Capitalism has been one of human civilization’s biggest success stories. Over a comparatively short amount of time, this economic system has improved the living conditions and opportunities of billions, created wealth for hundreds of millions, fostered stable democratic societies all over the world, and eventually (and likely not coincidentally) overlapped with a comparatively extraordinary period of peace (in historical context), dubbed “The Long Peace” by author Steven Pinker.
Capitalism also is causing humanity and the planet a fair share of headache. Growing inequality which leads to a shrinking middle class, to polarization and the dismantling of public services and the public good (recommended longread), the increasing influence of corporate interests on politics, massive tax evasion, the externalization of costs, the destruction of the environment as well as the often culturally insensitive export of Western (capitalist) values to and short-sighted exploitation of other countries (with various undesired consequences) are some of the issues that nowadays are hard to ignore.
These two paragraphs are not contradicting each other. They are both true. However, most debates about the state and future of Capitalism suffer from people’s tendency to pick one narrative and ignore the other. Often when people discuss the topic, the exchange quickly turns black or white.
On the one side you have unswerving pro-market optimists who can be recognized by their frequent references to little charts and graphs showing how on average, everyone’s life has gotten better (which is true). Their mistake is to see everything as a math problem and to only consider economic statistics, not the human condition and emotion. On the other side you have the critics who blame all the bad things in the world on capitalism, but who somehow manage to miss how everything described in the first paragraph also is a direct consequence or at least related to the rise of Capitalism.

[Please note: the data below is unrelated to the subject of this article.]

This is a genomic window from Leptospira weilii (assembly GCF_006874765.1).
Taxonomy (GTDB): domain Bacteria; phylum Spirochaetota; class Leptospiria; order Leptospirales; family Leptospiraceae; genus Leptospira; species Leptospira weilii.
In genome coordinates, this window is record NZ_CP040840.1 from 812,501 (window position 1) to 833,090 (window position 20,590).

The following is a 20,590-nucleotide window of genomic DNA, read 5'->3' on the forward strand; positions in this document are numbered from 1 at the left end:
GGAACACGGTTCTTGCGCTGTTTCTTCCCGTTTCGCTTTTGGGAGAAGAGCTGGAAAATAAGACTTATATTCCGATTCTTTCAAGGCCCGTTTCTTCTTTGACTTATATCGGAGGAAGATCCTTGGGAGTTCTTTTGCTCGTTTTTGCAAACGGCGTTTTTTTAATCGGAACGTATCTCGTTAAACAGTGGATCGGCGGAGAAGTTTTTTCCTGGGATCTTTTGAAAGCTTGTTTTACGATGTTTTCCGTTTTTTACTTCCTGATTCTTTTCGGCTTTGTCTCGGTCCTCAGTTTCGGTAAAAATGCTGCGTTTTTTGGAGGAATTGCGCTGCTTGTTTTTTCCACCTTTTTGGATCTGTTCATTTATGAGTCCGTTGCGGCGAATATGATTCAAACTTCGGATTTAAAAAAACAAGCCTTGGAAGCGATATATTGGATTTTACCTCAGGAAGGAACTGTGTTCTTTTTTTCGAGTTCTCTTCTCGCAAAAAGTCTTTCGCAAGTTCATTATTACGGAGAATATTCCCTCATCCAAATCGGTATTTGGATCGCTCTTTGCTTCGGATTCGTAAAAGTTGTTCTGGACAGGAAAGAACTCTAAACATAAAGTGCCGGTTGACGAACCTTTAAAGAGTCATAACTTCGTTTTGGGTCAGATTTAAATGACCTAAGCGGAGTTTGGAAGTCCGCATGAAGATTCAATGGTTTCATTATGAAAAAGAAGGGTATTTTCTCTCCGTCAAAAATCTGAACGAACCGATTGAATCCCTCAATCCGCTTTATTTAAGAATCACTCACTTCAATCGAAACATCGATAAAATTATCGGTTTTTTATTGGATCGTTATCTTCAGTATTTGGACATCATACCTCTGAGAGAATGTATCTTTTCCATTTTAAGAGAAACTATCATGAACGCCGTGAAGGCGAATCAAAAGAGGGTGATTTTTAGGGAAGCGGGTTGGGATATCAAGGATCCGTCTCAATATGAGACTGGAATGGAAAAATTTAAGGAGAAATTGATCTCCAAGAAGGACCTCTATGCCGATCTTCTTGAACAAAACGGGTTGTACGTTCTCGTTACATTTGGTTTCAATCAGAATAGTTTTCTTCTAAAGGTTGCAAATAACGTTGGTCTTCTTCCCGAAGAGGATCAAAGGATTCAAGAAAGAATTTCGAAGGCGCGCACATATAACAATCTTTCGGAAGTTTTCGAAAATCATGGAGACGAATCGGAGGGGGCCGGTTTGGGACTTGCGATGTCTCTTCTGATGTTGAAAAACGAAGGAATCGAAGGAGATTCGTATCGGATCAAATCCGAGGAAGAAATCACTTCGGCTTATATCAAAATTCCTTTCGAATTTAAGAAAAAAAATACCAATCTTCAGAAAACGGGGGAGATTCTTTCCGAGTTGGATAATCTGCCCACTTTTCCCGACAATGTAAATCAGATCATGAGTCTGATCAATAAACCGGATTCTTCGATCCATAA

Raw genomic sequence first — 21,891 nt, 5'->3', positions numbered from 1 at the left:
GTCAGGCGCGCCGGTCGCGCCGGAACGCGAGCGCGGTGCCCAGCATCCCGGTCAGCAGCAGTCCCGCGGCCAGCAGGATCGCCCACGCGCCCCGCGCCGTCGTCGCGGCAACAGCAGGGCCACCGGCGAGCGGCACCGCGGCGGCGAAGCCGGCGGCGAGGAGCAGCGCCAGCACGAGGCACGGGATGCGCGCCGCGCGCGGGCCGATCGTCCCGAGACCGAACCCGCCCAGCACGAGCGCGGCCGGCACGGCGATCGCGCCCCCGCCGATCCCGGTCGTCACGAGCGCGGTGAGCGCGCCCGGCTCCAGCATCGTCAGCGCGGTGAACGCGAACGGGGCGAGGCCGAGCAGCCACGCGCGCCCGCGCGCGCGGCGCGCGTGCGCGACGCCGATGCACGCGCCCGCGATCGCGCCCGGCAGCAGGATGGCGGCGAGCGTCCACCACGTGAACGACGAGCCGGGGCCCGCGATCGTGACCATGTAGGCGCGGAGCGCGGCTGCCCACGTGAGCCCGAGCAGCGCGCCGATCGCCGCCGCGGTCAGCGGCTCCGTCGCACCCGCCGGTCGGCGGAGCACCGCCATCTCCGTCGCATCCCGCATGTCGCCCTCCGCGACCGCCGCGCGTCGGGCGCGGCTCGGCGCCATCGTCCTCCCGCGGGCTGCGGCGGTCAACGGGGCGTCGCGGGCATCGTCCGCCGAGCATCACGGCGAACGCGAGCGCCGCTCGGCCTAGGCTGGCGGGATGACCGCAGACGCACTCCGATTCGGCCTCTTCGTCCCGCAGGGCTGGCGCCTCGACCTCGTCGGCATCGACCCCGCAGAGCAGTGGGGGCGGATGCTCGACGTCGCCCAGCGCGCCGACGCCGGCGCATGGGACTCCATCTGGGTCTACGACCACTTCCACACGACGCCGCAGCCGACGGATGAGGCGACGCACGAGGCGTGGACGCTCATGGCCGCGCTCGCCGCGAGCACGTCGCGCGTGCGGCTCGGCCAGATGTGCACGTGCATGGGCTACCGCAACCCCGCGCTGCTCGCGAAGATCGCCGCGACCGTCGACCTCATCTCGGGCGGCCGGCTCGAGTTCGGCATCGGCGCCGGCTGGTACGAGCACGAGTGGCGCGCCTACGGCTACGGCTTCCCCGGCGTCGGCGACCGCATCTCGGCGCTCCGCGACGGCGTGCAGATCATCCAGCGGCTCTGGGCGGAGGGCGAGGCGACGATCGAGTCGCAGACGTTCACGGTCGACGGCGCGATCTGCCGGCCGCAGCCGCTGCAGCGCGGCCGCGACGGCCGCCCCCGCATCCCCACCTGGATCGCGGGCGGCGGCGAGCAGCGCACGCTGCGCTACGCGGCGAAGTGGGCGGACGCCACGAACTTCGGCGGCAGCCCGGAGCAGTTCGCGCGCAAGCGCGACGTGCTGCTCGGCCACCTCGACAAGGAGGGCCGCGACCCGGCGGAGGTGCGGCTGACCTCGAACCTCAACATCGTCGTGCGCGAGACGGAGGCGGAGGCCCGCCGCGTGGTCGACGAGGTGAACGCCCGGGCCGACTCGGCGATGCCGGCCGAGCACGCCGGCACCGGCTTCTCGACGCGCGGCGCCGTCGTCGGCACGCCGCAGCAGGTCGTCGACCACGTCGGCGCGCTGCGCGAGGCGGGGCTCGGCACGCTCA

Fixing the flaws of Capitalism is necessary. Many of the current political and geopolitical events and developments do not fit to Capitalism’s promise and previous track record of constant growth and steady improvement for everyone, which is supposed to turn people into optimists who expect a better future and act accordingly. At least in the Western world, pessimists abound, with already now concerning outcomes and noticeable stress being put on existing political and civil systems. That’s a clear sign that the Capitalist system needs an upgrade.
Unfortunately, thanks to the widespread inability to handle and accept two narratives about Capitalism simultaneously, removing the flaws of Capitalism and performing that upgrade is difficult. The believers want to protect their ideology of choice from any significant adjustments, and the anti-capitalists are longing for something entirely different, rejecting the basic principles of globalized market economics and profit seeking.
Therefore we are not really moving. Capitalism remains in its flawed state, the cracks in the wall keep growing, and debaters and policymakers are mostly occupied with dealing with the effects of all of this. And of course with defending their ideology.
But moving forward is possible. It initially only requires one thing: Accepting both that Capitalism is great, and that it needs to change in order to be fit for the 21st century. As everyone might have understood by now, this century doesn’t look to become a sedate one. Navigating through it with an economical system that is optimized to reduce polarization, tensions and conflicts as much as possible should be a first priority, shouldn’t it?
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